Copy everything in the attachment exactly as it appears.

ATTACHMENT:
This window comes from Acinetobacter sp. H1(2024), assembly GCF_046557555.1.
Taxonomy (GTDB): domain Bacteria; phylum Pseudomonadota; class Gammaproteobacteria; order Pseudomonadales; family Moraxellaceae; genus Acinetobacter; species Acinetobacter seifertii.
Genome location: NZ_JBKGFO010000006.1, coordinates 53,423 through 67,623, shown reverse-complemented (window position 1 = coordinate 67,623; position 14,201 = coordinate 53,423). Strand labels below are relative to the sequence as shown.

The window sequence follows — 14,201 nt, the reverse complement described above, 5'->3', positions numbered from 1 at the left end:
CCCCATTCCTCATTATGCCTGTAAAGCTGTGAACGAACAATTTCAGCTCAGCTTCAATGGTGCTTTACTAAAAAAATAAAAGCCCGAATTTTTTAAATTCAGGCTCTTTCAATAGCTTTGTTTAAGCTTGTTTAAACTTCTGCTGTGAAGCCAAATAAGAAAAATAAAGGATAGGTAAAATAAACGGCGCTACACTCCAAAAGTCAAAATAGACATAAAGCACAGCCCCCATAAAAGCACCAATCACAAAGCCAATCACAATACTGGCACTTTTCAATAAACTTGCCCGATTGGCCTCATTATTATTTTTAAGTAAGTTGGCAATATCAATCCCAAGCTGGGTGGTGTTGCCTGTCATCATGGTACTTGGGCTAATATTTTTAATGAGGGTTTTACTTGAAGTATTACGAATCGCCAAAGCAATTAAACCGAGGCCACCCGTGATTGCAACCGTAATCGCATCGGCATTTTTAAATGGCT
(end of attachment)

This window comes from Acinetobacter sp. H1(2024), assembly GCF_046557555.1.
Taxonomy (GTDB): domain Bacteria; phylum Pseudomonadota; class Gammaproteobacteria; order Pseudomonadales; family Moraxellaceae; genus Acinetobacter; species Acinetobacter seifertii.
Genome location: NZ_JBKGFO010000006.1, coordinates 53,423 through 67,623, shown reverse-complemented (window position 1 = coordinate 67,623; position 14,201 = coordinate 53,423). Strand labels below are relative to the sequence as shown.

The window sequence follows — 14,201 nt, the reverse complement described above, 5'->3', positions numbered from 1 at the left end:
CCCCATTCCTCATTATGCCTGTAAAGCTGTGAACGAACAATTTCAGCTCAGCTTCAATGGTGCTTTACTAAAAAAATAAAAGCCCGAATTTTTTAAATTCAGGCTCTTTCAATAGCTTTGTTTAAGCTTGTTTAAACTTCTGCTGTGAAGCCAAATAAGAAAAATAAAGGATAGGTAAAATAAACGGCGCTACACTCCAAAAGTCAAAATAGACATAAAGCACAGCCCCCATAAAAGCACCAATCACAAAGCCAATCACAATACTGGCACTTTTCAATAAACTTGCCCGATTGGCCTCATTATTATTTTTAAGTAAGTTGGCAATATCAATCCCAAGCTGGGTGGTGTTGCCTGTCATCATGGTACTTGGGCTAATATTTTTAATGAGGGTTTTACTTGAAGTATTACGAATCGCCAAAGCAATTAAACCGAGGCCACCCGTGATTGCAACCGTAATCGCATCGGCATTTTTAAATGGCT